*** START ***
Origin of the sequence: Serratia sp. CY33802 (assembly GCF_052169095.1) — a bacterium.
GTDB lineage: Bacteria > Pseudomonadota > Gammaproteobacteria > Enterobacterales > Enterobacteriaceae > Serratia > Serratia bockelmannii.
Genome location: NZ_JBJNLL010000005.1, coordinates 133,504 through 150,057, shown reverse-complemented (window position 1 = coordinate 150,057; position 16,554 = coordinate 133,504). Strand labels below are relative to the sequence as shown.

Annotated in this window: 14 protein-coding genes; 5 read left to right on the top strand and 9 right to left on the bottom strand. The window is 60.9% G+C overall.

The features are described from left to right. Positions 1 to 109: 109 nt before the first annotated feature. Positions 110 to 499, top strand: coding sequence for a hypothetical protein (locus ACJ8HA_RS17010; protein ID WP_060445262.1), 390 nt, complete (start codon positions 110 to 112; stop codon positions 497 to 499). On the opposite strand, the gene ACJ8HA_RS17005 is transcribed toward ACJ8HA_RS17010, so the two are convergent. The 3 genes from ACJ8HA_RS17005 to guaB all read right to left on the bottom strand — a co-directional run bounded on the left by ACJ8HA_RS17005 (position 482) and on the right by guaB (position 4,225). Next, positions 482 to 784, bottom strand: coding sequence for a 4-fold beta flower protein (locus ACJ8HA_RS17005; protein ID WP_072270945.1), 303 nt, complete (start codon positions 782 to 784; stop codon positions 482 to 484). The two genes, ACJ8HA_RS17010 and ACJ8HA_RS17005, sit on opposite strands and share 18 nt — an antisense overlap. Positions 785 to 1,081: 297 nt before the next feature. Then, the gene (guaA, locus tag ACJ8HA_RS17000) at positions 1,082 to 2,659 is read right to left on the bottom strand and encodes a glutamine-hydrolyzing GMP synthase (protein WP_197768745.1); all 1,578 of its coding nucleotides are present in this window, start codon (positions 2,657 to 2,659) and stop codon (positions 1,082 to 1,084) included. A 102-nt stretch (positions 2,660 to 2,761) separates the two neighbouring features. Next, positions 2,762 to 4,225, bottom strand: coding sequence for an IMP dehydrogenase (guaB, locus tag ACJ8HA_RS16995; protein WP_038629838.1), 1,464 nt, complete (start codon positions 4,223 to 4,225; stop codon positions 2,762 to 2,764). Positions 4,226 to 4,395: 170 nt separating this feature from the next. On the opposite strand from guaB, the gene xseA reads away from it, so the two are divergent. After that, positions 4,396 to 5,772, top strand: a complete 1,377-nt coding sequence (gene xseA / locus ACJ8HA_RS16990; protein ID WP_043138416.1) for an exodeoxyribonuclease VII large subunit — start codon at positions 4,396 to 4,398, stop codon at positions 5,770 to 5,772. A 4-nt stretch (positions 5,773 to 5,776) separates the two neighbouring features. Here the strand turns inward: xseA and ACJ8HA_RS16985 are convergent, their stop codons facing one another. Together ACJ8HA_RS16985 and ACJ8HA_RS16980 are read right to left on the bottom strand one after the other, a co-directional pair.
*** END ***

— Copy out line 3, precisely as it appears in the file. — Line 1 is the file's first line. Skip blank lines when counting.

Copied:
Genome location: NZ_JBJNLL010000005.1, coordinates 133,504 through 150,057, shown reverse-complemented (window position 1 = coordinate 150,057; position 16,554 = coordinate 133,504). Strand labels below are relative to the sequence as shown.